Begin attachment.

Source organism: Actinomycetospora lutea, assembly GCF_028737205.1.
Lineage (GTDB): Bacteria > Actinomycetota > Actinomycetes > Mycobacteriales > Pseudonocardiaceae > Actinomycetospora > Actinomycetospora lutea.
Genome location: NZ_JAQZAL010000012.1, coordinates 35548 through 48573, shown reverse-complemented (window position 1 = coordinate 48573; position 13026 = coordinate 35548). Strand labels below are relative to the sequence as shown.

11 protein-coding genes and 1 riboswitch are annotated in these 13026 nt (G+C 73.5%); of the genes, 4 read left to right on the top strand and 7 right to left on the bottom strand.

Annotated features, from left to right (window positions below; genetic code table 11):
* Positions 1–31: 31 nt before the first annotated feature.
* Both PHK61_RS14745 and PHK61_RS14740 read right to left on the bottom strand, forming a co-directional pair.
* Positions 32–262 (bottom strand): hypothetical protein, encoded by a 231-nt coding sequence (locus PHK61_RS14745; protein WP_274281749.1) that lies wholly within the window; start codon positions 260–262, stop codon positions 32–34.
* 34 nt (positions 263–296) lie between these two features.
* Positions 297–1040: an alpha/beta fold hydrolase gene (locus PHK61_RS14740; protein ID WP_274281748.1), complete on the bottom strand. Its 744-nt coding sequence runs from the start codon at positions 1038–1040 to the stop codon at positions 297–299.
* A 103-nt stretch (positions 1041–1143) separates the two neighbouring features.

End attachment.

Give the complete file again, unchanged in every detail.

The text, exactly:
Source organism: Actinomycetospora lutea, assembly GCF_028737205.1.
Lineage (GTDB): Bacteria > Actinomycetota > Actinomycetes > Mycobacteriales > Pseudonocardiaceae > Actinomycetospora > Actinomycetospora lutea.
Genome location: NZ_JAQZAL010000012.1, coordinates 35548 through 48573, shown reverse-complemented (window position 1 = coordinate 48573; position 13026 = coordinate 35548). Strand labels below are relative to the sequence as shown.

11 protein-coding genes and 1 riboswitch are annotated in these 13026 nt (G+C 73.5%); of the genes, 4 read left to right on the top strand and 7 right to left on the bottom strand.

Annotated features, from left to right (window positions below; genetic code table 11):
* Positions 1–31: 31 nt before the first annotated feature.
* Both PHK61_RS14745 and PHK61_RS14740 read right to left on the bottom strand, forming a co-directional pair.
* Positions 32–262 (bottom strand): hypothetical protein, encoded by a 231-nt coding sequence (locus PHK61_RS14745; protein WP_274281749.1) that lies wholly within the window; start codon positions 260–262, stop codon positions 32–34.
* 34 nt (positions 263–296) lie between these two features.
* Positions 297–1040: an alpha/beta fold hydrolase gene (locus PHK61_RS14740; protein ID WP_274281748.1), complete on the bottom strand. Its 744-nt coding sequence runs from the start codon at positions 1038–1040 to the stop codon at positions 297–299.
* A 103-nt stretch (positions 1041–1143) separates the two neighbouring features.